[tahoe-dev] How many servers can fail?

Brian Warner warner at lothar.com
Tue Oct 25 22:53:36 UTC 2011

On 10/25/11 9:20 AM, Dirk Loss wrote:

> To foster my understanding, I've tried to visualize what that means:
>  http://dirk-loss.de/tahoe-lafs_nhk-defaults.png

Wow, that's an awesome picture!. If we ever get to produce an animated
cartoon of precious shares and valiant servers and menacing attackers
battling it out while the user nervously hits the Repair button, I'm
hiring you for sure :). But yeah, your understanding is correct.

It may help to know that "H" is a relatively recent addition (1.7.0,
Jun-2010). The original design had only k=3 and N=10, but assumed that
you'd only upload files in an environment with at least N servers (in
fact the older design, maybe 1.2.0 in 2009, had the Introducer tell all
clients what k,N to use, instead of them picking it for themselves). Our
expectation was thus that you'd get no more than one share per server,
so "losing 7 servers" was equivalent to "losing 7 shares", leaving you 3
(>=k) left.

I designed the original uploader to allow uploads in the presence of
fewer than N servers, by storing multiple shares per server as necessary
to place all N shares. The code strives for uniform placement (it won't
put 7 on server A and then 1 each on servers B,C,D, unless they're
nearly full). My motivation was to improve the out-of-the-box experience
(where you spin up a test grid with just one or two servers, but don't
think to modify your k/N to match), and to allow reasonable upgrades to
more servers later (by migrating the doubled-up shares to new servers,
keeping the filecaps and encoding the same, but improving the

There was a "shares of happiness" setting in that original uploader, but
it was limited to throwing an exception if too many servers drop off
*during* the upload itself (which commits to a fixed set of servers at
the start of the process). I still expected there to be plenty of
servers available, so re-trying the upload would still get you full

The consequences of my choosing write-availability over reliability show
up when some of your servers are already down when you *start* the
upload (this wasn't a big deal for the AllMyData production grid, but
happens much more frequently in a volunteergrid). You might think you're
on a grid with 20 servers, but it's 2AM and most of those boxes are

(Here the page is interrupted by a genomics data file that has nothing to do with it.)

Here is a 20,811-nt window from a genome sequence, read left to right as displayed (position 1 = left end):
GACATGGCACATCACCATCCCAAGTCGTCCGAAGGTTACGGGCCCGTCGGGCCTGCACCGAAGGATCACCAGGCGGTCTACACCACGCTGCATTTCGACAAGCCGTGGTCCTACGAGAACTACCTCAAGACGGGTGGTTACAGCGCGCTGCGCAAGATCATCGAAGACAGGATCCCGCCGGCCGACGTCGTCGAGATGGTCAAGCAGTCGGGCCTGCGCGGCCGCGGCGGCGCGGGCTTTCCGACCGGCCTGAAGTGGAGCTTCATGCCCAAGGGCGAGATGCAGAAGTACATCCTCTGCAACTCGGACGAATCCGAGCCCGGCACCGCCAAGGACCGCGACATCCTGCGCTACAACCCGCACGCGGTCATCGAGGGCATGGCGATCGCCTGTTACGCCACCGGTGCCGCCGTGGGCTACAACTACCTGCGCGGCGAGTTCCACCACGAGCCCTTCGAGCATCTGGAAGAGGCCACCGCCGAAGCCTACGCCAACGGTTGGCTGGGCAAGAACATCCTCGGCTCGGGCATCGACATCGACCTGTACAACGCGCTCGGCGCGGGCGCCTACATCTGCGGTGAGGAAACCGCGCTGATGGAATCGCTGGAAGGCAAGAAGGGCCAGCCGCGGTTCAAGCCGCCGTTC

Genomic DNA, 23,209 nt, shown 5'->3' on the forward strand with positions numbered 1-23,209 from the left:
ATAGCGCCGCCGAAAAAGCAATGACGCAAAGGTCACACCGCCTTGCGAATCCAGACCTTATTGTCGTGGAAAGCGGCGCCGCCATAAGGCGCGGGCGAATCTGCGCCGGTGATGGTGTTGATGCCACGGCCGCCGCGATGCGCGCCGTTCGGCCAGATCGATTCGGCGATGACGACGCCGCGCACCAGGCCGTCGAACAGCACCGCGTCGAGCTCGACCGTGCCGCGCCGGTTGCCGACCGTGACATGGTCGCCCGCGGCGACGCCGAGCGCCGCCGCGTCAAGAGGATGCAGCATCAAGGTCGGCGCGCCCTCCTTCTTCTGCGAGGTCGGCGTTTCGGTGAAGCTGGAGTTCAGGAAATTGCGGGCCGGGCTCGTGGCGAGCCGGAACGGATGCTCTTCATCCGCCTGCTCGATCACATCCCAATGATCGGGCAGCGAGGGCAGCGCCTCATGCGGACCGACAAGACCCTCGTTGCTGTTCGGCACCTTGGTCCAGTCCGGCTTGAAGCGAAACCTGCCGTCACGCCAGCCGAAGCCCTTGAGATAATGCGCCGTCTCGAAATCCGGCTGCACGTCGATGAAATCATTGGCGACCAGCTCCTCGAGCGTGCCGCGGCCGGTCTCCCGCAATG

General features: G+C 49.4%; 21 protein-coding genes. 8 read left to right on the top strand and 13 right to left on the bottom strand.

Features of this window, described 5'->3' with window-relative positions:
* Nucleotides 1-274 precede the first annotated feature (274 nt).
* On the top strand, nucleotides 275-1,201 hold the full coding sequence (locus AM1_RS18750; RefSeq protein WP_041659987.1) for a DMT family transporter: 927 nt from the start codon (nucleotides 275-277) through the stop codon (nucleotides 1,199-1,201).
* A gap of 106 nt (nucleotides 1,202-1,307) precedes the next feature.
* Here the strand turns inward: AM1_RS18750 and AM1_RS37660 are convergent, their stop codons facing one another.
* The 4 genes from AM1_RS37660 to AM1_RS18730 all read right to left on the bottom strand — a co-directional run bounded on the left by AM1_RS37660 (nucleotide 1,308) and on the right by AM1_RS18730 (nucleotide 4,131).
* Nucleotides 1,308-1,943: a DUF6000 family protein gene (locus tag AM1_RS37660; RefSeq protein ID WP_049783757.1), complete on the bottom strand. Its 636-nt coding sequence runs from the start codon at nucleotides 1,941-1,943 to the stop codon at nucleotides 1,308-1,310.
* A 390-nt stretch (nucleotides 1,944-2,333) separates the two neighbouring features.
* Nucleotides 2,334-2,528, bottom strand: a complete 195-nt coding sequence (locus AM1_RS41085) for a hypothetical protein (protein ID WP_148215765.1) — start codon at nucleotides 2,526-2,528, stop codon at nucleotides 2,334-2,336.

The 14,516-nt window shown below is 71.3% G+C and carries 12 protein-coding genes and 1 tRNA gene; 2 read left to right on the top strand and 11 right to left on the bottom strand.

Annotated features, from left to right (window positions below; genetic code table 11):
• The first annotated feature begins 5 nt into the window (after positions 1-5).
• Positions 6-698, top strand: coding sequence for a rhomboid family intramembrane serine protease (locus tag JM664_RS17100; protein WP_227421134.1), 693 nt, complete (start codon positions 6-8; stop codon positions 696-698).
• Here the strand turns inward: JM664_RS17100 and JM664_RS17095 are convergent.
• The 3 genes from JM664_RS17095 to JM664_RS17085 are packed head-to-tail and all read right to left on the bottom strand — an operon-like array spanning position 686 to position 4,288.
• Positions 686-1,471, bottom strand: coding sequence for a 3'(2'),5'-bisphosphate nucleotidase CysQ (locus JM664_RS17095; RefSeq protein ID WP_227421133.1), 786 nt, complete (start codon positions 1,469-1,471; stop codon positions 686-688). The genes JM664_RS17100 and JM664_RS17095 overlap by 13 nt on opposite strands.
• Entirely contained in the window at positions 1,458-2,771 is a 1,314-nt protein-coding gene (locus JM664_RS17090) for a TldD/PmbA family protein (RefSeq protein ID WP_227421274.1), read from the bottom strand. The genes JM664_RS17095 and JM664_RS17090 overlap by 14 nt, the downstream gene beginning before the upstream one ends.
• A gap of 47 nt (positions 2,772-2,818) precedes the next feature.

turned off, so your upload only actually gets to use 2 servers. The old
code would cheerfully put 5 shares on each, and now you've got a 2POF
(dual-point-of-failure). The worst case was when your combination
client+server hadn't really managed to connect to the network yet, and
stored all the shares on itself (SPOF). You might prefer to get a
failure rather than a less-reliable upload: to choose reliability over
the availability of writes.

So 1.7.0 changed the old "shares of happiness" into a more accurate (but
more confusing) "servers of happiness" (but unfortunately kept the old
name). It also overloaded what "k" means. So now you set "H" to be the
size of a "target set". The uploader makes sure that any "k"-sized
subset of this target will have enough shares to recover the file. That
means that H and k are counting *servers* now. (N and k still control
encoding as usual, so k also counts shares, but share *placement* is
constrained by H and k). The uploader refuses to succeed unless it can
get sufficient diversity, where H and k define what "sufficient" means.

(there may be situations where an upload would fail, but your data would
still have been recoverable: shares-of-happiness is meant to ensure a
given level of diversity/safety: choosing reliability over

So the new "X servers may fail and your data is still recoverable"
number comes from H-k (both counting servers). The share-placement
algorithm still tries for uniformity, and if it achieves that then you
can tolerate even more failures (up to N-k if you manage to get one
share per server).

I'm still not sure the servers-of-happiness metric is ideal. While it
lets you specify a safety level more accurately/meaningfully in the face
of insufficient servers, it's always been more hard to explain and
understand. Some days I'm in favor of a more-absolute list of "servers
that must be up" (I mocked up a control panel in
Having a minimum-reliability constraint is good, but you also want to
tell your client just how many servers you *expect* to have around, so
it can tell you whether it can satisfy your demands.

I still think it'd be pretty cool if the client's Welcome page had a
little game or visualization where it could show you, given the current
set of available servers, whether the configured k/H/N could be
satisfied or not. Something to help explain the share-placement rules
and help users set reasonable expectations.


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